The Cosmic Void: Could we be in the Middle of it?

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On large scales, the Universe is homogeneous and isotropic. This means that no matter where you are located in the cosmos, give or take the occasional nebula or galactic cluster, the night sky will appear approximately the same. Naturally there is some ‘clumpiness’ in the distribution of the stars and galaxies, but generally the density of any given location will be the same as a location hundreds of light years away. This assumption is known as the Copernican Principle. By invoking the Copernican Principle, astronomers have predicted the existence of the elusive dark energy, accelerating the galaxies away from one another, thus expanding the Universe. But say if this basic assumption is incorrect? What if our region of the Universe is unique in that we are sitting in in a location where the average density is a lot lower than other regions of space? Suddenly our observations of light from Type 1a supernovae are not anomalous and can be explained by the local void. If this were to be the case, dark energy (or any other exotic substance for that matter) wouldn’t be required to explain the nature of our Universe after all…

Dark energy is a hypothetical energy predicted to permeate through the Cosmos, causing the observed expansion of the Universe. This strange energy is believed to account for 73% of the total mass-energy (i.e. E=mc2) of the Universe. But where is the evidence for dark energy? One of the main tools when measuring the accelerated expansion of the Universe is to analyse the red-shift of a distant object with a known brightness. In a Universe filled with stars, what object generates a “standard” brightness?

NASA, ESA, and A. Field (STScI)
The progenitor of a Type Ia Supernova. Credit: NASA, ESA, and A. Field (STScI)

Type 1a supernovae are known as ‘standard candles’ for this very reason. No matter where they explode in the observable universe, they will always blow with the same amount of energy. So, in the mid-1990’s astronomers observed distant Type 1a’s a little dimmer than expected. With the basic assumption (it may be an accepted view, but it is an assumption all the same) that the Universe obeys the Copernican Principle, this dimming suggested that there was some force in the Universe causing not only an expansion, but an accelerated expansion of the Universe. This mystery force was dubbed dark energy and it is now a commonly held view that the cosmos must be filled with it to explain these observations. (There are many other factors explaining the existence of dark energy, but this is a critical factor.)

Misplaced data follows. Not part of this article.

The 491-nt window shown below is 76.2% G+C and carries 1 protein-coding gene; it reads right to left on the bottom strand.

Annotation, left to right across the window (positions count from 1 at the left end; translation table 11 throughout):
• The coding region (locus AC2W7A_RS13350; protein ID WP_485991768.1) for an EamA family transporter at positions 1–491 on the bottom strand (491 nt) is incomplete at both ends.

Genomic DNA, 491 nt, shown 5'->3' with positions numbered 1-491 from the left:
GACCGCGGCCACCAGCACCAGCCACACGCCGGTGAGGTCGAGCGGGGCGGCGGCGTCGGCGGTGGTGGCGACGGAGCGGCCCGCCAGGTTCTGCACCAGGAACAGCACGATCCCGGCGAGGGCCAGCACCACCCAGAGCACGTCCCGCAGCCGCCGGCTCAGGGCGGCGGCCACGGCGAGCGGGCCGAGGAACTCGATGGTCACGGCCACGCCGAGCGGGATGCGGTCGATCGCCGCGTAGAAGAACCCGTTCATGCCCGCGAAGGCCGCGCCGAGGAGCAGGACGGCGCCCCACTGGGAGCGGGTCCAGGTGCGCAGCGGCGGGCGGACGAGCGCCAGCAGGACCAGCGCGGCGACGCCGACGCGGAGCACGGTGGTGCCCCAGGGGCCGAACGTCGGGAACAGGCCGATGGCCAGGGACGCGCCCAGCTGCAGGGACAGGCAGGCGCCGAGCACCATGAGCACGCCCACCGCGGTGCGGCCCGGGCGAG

According to a new publication headed by Timothy Clifton, from the University of Oxford, UK, the controversial suggestion that the widely accepted Copernican Principle is wrong is investigated. Perhaps we do exist in a unique region of space where the average density is much lower than the rest of the Universe. The observations of distant supernovae suddenly wouldn’t require dark energy to explain the nature of the expanding Universe. No exotic substances, no modifications to gravity and no extra dimensions required.

Clifton explains conditions that could explain supernova observations are that we live in an extremely rarefied region, right near the centre, and this void could be on a scale of the same order of magnitude as the observable Universe. If this were the case, the geometry of space-time would be different, influencing the passage of light in a different way than we’d expect. What’s more, he even goes as far as saying that any given observer has a high probability of finding themselves in such a location. However, in an inflationary Universe such as ours, the likelihood of the generation of such a void is low, but should be considered nonetheless. Finding ourselves in the middle of a unique region of space would out rightly violate the Copernican Principle and would have massive implications on all facets of cosmology. Quite literally, it would be a revolution.

The Copernican Principle is an assumption that forms the bedrock of cosmology. As pointed out by Amanda Gefter at New Scientist, this assumption should be open to scrutiny. After all, good science should not be akin to religion where an assumption (or belief) becomes unquestionable. Although Clifton’s study is speculative for now, it does pose some interesting questions about our understanding of the Universe and whether we are willing to test our fundamental ideas.

Sources: arXiv:0807.1443v1 [astro-ph], New Scientist Blog

Huge Camera to Observe Dark Energy